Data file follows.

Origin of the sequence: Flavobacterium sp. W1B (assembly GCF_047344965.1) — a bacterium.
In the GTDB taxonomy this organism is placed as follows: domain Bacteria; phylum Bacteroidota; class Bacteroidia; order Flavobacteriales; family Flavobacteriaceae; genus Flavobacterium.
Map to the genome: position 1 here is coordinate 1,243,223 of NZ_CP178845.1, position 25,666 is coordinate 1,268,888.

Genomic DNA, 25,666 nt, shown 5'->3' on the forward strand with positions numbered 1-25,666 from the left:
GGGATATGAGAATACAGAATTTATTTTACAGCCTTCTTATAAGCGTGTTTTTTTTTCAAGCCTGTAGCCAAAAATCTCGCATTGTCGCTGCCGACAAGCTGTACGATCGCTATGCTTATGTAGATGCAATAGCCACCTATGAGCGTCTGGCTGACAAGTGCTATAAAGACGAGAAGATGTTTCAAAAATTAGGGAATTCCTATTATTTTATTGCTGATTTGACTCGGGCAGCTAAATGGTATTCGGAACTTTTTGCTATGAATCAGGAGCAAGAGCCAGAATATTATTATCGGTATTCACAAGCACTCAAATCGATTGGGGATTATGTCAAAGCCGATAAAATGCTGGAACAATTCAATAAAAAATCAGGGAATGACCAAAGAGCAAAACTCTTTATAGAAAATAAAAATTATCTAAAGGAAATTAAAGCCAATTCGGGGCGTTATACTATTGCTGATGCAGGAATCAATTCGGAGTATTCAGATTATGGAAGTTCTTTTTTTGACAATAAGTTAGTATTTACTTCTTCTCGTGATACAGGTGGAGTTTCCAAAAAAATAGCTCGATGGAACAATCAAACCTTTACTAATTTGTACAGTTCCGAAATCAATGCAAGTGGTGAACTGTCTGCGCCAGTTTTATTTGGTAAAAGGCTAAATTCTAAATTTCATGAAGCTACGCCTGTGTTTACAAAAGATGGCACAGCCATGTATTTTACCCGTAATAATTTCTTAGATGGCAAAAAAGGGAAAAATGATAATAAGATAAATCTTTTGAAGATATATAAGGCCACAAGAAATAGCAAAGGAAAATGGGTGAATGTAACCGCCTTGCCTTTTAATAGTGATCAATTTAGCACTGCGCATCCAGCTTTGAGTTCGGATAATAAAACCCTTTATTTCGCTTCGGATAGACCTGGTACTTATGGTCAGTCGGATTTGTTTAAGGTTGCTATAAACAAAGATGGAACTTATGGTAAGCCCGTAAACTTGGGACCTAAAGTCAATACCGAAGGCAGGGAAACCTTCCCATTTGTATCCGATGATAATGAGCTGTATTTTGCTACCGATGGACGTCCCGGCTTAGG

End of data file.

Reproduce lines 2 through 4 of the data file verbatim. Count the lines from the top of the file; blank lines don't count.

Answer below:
In the GTDB taxonomy this organism is placed as follows: domain Bacteria; phylum Bacteroidota; class Bacteroidia; order Flavobacteriales; family Flavobacteriaceae; genus Flavobacterium.
Map to the genome: position 1 here is coordinate 1,243,223 of NZ_CP178845.1, position 25,666 is coordinate 1,268,888.

Genomic DNA, 25,666 nt, shown 5'->3' on the forward strand with positions numbered 1-25,666 from the left: